Stay on Top of Enterprise Technology Trends
Get updates impacting your industry from our GigaOm Research Community
Application developers can now use one API to access data from Factual’s marketplace that contains data on more than 55 million places worldwide. And, as of today, that data includes places in China and Canada, as well as a dedicated “restaurants” data set that categorizes eateries across 43 different characteristics. It’s not data nirvana just yet, but Factual points to what our data-driven future might look like.
Factual, which was founded by AdSense creator Gil Elbaz (s goog) , is a data marketplace that focuses primarily on “place” data — restaurants, businesses, points of interest, etc. It also includes a variety of data sets in areas such as health, government, education and entertainment. They can be downloaded in their entirety or developers can access them via API.
Previously, however, developers wanting access to Factual’s motherlode of place data had to use a different API for each of the 50 countries the information spans. Now, there’s just one API, which should make Factual a much more valuable service because it makes developers’ lives so much easier. And with the rising popularity of geo-local apps, Factual could find a lot of developers.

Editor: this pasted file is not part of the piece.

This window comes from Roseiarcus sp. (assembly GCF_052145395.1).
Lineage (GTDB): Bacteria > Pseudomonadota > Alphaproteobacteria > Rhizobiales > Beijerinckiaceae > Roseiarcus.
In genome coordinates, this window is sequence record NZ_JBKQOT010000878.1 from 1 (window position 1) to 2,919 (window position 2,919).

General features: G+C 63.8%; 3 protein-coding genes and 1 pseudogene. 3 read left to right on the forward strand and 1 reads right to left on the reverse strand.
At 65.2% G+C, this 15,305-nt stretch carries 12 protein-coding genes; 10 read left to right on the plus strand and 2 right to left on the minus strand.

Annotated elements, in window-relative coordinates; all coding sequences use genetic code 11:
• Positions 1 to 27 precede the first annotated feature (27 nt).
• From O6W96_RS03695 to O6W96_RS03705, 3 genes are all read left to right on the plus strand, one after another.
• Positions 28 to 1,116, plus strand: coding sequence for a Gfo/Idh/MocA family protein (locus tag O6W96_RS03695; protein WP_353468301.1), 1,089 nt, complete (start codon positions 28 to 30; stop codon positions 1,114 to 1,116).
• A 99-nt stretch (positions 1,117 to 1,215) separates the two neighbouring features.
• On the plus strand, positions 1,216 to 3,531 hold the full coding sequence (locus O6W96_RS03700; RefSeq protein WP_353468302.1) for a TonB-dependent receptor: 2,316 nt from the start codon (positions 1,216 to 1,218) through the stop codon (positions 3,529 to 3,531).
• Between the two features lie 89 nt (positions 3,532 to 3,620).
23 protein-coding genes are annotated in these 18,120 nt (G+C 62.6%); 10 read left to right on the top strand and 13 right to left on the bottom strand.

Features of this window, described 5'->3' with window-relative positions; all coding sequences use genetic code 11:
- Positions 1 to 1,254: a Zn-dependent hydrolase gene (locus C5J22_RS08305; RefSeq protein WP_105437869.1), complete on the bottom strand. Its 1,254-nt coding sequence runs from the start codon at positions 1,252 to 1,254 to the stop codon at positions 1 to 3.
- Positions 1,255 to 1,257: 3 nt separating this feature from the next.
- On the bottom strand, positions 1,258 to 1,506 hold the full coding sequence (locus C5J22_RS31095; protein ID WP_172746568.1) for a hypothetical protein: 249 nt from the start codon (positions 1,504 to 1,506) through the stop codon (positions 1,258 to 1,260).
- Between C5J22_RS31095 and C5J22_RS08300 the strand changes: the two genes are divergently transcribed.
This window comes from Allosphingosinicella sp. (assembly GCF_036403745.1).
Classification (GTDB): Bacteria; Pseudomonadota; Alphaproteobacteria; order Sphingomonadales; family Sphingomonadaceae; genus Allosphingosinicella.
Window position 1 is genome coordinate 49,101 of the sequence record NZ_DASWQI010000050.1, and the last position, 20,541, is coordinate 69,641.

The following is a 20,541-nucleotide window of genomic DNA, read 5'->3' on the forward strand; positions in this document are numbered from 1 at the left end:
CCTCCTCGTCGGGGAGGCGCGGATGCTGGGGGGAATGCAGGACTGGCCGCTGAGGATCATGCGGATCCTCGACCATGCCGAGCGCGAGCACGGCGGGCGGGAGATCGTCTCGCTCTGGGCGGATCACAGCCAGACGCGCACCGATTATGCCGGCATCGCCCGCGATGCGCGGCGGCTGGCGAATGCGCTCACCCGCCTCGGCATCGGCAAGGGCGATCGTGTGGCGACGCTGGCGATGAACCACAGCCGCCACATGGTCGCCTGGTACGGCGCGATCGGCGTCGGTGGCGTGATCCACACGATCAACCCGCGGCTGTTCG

The new restaurant data set might not seem too groundbreaking — it’s just another, more-focused collection of places, after all — but its depth demonstrates how rich data markets such as Factual can get. Developers aren’t limited to information such as name, address and phone number, but also can present restaurants by parking availability, kid-friendliness, meal options and other criteria.
Factual is just one of numerous data marts now available, including popular ones such as InfoChimps and newcomers such as Datafiniti. Their methods are all somewhat unique, but the promise is the same: give developers easy access to mountains of valuable data that would take too much effort for any individual to gather on their own, and let their creativity take over from there. Right now, the result might seem like a lot of restaurant-review sites and check-in services, but apps will evolve in a hurry as developers get more used to working with such vast amounts of information.